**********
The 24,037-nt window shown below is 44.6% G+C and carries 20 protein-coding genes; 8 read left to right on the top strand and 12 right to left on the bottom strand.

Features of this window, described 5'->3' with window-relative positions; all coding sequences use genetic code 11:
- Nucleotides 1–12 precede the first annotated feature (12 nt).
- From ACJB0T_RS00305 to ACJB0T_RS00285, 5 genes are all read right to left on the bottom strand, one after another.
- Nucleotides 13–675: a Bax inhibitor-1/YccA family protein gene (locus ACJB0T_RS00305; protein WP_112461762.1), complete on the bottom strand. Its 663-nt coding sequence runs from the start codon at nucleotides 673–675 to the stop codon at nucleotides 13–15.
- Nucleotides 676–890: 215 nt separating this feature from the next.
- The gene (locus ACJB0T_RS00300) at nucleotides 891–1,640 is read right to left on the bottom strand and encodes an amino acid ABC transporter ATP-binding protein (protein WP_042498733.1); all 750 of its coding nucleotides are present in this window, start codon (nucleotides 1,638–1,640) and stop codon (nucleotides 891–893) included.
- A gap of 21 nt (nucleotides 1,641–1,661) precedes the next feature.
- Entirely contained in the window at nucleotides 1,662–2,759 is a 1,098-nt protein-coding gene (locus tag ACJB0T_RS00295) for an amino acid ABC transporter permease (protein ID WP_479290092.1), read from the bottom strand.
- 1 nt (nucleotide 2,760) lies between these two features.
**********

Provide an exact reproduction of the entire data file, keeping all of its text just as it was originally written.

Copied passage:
The 24,037-nt window shown below is 44.6% G+C and carries 20 protein-coding genes; 8 read left to right on the top strand and 12 right to left on the bottom strand.

Features of this window, described 5'->3' with window-relative positions; all coding sequences use genetic code 11:
- Nucleotides 1–12 precede the first annotated feature (12 nt).
- From ACJB0T_RS00305 to ACJB0T_RS00285, 5 genes are all read right to left on the bottom strand, one after another.
- Nucleotides 13–675: a Bax inhibitor-1/YccA family protein gene (locus ACJB0T_RS00305; protein WP_112461762.1), complete on the bottom strand. Its 663-nt coding sequence runs from the start codon at nucleotides 673–675 to the stop codon at nucleotides 13–15.
- Nucleotides 676–890: 215 nt separating this feature from the next.
- The gene (locus ACJB0T_RS00300) at nucleotides 891–1,640 is read right to left on the bottom strand and encodes an amino acid ABC transporter ATP-binding protein (protein WP_042498733.1); all 750 of its coding nucleotides are present in this window, start codon (nucleotides 1,638–1,640) and stop codon (nucleotides 891–893) included.
- A gap of 21 nt (nucleotides 1,641–1,661) precedes the next feature.
- Entirely contained in the window at nucleotides 1,662–2,759 is a 1,098-nt protein-coding gene (locus tag ACJB0T_RS00295) for an amino acid ABC transporter permease (protein ID WP_479290092.1), read from the bottom strand.
- 1 nt (nucleotide 2,760) lies between these two features.